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The Birth of Tragedy: Hellenism and Pessimism (Paperback)
The Birth of Tragedy
Hellenism and Pessimism
Translated by Wm. A. Haussmann
The influences that exercised power over him in those days may be described in the three following terms: Hellenism, Schopenhauer, Wagner. His love of Hellenism certainly led him to philology; but, as a matter of fact, what concerned him most was to obtain a wide view of things in general, and this he hoped to derive from that science; philology in itself, with his splendid method and thorough way of going to work, served him only as a means to an end.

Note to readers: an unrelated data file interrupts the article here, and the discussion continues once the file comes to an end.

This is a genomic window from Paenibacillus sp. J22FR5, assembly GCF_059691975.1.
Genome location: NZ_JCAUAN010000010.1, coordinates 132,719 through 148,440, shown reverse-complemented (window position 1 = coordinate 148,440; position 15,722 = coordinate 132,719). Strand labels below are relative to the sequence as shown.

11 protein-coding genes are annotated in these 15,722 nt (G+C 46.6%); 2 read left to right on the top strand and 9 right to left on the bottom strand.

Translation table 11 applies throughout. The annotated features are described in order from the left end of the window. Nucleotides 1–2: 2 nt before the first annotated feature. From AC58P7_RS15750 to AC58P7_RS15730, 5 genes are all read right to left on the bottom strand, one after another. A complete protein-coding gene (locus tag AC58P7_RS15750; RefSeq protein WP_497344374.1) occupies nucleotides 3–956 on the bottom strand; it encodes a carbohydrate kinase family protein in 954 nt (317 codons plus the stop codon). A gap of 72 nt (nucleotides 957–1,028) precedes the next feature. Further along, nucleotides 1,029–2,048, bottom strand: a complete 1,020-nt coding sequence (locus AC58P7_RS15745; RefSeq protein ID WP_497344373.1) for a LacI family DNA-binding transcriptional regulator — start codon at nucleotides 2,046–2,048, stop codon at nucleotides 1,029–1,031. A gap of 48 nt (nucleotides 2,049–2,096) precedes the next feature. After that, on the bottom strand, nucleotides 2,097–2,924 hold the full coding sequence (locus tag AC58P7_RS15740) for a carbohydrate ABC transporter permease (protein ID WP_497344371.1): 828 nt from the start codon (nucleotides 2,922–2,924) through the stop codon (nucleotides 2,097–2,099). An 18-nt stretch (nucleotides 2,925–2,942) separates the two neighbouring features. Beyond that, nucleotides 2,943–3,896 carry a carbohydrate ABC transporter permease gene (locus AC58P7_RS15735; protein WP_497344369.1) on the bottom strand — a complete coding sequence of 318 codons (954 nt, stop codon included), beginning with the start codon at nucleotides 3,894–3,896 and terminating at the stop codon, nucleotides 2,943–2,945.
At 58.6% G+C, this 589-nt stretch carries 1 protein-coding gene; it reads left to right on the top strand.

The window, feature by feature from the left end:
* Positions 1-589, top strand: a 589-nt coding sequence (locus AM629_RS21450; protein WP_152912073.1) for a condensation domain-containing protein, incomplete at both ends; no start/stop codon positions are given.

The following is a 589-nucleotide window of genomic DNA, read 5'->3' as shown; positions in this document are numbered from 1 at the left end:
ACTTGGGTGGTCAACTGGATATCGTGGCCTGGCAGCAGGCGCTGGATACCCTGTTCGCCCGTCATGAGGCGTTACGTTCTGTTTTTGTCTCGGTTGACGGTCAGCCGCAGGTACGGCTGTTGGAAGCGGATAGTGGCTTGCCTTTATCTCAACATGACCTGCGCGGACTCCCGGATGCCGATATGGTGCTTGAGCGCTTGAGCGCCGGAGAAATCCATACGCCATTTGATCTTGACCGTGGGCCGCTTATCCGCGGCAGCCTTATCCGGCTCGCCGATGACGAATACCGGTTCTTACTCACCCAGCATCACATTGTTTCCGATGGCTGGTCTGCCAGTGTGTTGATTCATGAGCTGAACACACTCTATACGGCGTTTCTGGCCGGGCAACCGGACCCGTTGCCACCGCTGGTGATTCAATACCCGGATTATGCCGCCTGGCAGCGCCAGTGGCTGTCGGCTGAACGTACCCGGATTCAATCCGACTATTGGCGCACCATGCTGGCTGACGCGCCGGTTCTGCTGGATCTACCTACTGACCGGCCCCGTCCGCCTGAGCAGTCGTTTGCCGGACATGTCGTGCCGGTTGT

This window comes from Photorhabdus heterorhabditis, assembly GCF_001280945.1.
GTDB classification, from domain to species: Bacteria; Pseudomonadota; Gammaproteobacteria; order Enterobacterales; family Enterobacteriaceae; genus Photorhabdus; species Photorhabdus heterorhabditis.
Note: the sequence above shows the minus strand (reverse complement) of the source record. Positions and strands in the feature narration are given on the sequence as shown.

If Hellenism was the first strong influence which already in Pforta obtained a sway over my brother, in the winter of 1865-66, a completely new, and therefore somewhat subversive, influence was introduced into his life with Schopenhauer's philosophy. When he reached Leipzig in the autumn of 1865, he was very downcast; for the experiences that had befallen him during his one year of student life in Bonn had deeply depressed him.